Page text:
FIGS. 3( a) through 3(c) illustrate one implementation of the method of FIG. 2, wherein the wordlines of the MRAM device are four times as efficient as the bitlines. This could be the result, for example, from the use ferromagnetic liners in conjunction with the wordlines and not the bitlines or, alternatively, from an architecture having four bits per word. In either case, the use of equal fields in the word and bit directions would result in the expenditure of more total write power than actually needed. Accordingly, the magnitude of the applied magnetic field in the bit direction (Hbit) can be decreased while the magnitude of the applied magnetic field in the word direction (Hword) can be increased. In other words, the closed path defined by the magnetic field plot will change from a square shape to a more rectangular shape (i.e., longer and thinner).

In particular, FIG. 3( a) illustrates the resulting plot of power per bit versus θ for an efficiency factor of 4 for the entire range of rotation (i.e., maximum rotation at θ=45 through no rotation at θ=90), in accordance with the methodology described in FIG. 2. As can be seen, the minimum power for this efficiency factor occurs at an angle of about θ=52, which represents about a 26% reduction in power than for a non-rotated device. FIG. 3( b) illustrates the closed path of the applied field in the wordline and bitline field around the toggle point for the minimum power angle of θ=52. As is shown in FIG. 3( c), the magnitude of the applied fields in both directions are sufficient to maintain a minimum activation energy of 60 kT is along the entire closed loop path. It will be noted that the tradeoff in maintaining the minimum activation energy is an increased thickness in each of the ferromagnetic portions of free layer from about 2.9 nm (non-rotated) to about 12 nm at θ=52.

Referring now to FIGS. 4( a) through 4(c), there is illustrated another example of the available power reduction using anisotropic axis rotation. In this example, it is assumed there is an efficiency factor of 8 (again, such as from an architecture of 8 bits per word, or the wordlines being 8 times as efficient as the bitlines). FIG. 4( a) again plots the rotation angle versus power per bit in accordance with the method outlined in FIG. 2, only this time illustrating a minimum power per bit at an angle of θ=48.3. It will particularly be noted that the decrease in total power at θ=48.3 versus θ=90 is a 43% reduction in power. As will be noted from FIG. 4( b), the rectangular closed path is now even more elongated in the word direction and more constricted in the bit direction as the thickness of the free layer is further increased to about 25 nm. FIG. 4( c) establishes the activation energy versus position along the closed path of FIG. 4( b), again establishing that the three minima shown therein satisfy a minimum activation energy for the calculated thickness, Hword and Hbit.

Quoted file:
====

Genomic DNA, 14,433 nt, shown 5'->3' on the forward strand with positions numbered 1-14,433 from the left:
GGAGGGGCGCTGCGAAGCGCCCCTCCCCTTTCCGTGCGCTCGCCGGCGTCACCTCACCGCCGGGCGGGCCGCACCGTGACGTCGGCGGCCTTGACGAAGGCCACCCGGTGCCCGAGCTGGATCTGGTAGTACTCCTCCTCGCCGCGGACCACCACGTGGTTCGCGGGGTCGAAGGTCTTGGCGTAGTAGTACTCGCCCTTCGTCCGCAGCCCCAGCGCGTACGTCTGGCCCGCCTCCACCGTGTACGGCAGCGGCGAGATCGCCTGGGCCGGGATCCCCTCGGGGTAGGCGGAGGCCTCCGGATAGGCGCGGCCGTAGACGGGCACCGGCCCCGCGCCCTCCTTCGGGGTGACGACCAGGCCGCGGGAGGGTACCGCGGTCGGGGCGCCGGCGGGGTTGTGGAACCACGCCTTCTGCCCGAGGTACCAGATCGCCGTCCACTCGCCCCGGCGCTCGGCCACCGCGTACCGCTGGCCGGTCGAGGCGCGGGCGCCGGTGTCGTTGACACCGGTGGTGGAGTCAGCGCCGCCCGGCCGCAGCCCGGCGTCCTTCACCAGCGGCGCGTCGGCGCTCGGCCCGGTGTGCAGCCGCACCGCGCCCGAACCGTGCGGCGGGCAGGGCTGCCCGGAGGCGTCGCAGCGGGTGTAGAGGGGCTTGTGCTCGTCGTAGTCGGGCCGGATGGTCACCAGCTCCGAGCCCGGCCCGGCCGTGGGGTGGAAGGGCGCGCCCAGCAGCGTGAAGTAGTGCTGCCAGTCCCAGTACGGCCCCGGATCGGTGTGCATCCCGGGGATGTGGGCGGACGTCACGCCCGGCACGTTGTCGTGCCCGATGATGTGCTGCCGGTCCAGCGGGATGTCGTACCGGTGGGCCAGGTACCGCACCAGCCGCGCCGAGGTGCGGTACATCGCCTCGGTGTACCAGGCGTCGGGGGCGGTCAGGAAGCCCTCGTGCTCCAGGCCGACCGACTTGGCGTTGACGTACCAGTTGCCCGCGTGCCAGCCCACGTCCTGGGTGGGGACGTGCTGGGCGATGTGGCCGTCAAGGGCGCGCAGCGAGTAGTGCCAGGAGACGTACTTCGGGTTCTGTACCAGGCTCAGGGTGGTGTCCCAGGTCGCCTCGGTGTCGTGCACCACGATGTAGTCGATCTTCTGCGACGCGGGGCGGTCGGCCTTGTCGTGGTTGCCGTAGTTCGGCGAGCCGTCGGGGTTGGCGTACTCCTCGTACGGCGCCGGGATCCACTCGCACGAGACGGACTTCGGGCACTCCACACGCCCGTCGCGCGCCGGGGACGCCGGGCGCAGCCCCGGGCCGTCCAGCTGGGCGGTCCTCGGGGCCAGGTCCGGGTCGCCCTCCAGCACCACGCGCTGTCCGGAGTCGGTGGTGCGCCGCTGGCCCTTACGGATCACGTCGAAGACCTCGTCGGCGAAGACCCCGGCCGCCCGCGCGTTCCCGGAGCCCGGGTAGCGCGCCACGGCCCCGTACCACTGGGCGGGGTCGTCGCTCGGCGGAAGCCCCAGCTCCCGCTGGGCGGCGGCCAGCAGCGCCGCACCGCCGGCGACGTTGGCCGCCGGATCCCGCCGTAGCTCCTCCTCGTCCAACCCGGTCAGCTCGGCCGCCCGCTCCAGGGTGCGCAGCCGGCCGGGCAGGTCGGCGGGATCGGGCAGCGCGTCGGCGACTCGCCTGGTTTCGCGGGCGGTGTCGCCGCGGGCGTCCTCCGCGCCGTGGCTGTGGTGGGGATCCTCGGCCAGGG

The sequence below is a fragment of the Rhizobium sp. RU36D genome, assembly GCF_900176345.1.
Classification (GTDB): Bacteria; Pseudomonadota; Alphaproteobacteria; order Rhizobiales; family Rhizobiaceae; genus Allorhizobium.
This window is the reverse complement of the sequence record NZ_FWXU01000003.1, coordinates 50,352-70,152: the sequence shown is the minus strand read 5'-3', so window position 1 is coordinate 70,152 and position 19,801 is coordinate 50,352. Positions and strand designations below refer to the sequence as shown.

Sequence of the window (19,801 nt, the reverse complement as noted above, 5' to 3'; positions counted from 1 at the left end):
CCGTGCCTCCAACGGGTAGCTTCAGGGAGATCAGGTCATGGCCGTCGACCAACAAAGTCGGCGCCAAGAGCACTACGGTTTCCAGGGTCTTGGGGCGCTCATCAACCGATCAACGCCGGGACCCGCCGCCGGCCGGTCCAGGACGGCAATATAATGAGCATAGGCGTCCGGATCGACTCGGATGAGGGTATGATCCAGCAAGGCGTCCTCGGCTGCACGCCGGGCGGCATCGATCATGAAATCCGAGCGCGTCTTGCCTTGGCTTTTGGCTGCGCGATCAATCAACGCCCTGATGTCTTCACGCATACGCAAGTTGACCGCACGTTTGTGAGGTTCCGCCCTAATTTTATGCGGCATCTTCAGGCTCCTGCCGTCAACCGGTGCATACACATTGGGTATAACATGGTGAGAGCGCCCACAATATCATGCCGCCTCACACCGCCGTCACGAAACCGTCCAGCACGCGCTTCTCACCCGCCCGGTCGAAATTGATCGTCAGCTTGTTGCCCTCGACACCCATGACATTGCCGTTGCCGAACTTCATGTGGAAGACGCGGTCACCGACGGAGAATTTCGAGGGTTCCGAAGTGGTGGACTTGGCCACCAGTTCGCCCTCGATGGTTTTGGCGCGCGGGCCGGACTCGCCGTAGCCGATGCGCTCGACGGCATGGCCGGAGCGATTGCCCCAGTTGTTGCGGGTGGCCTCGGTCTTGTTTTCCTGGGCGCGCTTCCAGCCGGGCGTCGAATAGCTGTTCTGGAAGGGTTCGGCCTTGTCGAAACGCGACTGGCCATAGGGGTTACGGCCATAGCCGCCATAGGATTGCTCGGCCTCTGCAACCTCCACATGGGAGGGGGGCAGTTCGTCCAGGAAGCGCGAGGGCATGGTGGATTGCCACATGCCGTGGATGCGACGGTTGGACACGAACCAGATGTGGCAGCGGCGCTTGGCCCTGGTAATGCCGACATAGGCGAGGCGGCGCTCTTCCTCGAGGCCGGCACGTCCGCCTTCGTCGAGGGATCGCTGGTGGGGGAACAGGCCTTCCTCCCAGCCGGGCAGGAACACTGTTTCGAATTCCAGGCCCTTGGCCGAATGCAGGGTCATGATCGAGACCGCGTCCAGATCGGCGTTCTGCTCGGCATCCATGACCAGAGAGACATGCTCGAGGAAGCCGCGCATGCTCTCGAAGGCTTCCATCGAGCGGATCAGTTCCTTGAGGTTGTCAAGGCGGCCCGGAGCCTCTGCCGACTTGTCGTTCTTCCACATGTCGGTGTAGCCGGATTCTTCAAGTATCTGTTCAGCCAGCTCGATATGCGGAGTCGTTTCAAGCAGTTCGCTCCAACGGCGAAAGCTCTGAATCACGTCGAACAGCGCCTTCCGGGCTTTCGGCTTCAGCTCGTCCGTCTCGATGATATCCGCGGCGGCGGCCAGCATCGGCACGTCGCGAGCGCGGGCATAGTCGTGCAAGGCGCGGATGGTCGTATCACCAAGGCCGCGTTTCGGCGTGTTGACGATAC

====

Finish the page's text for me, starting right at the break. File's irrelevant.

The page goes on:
Although the available power savings increases the greater the asymmetry is between the wordlines and bitlines, there may be a practical limit to this benefit once the increase in layer thickness reaches a certain level. FIGS. 5( a) through 5(c) illustrate this point, wherein the asymmetry between the wordlines and bitlines is now a factor of 256 (the more likely cause in this instance due to an architecture of 256 bits per word). As illustrated in the power per bit plot of FIG. 5( a), the optimum angle for minimum power dissipation is at about θ=45.8, which in this case represents an 83% reduction in power with respect to θ=90. As will be observed from the plot of FIG. 5(b), the closed path is very elongated in the word direction and very narrow in the bit direction. In other words, the value of Hword(325 Oe) is much larger that the value of Hbit(8.89 Oe).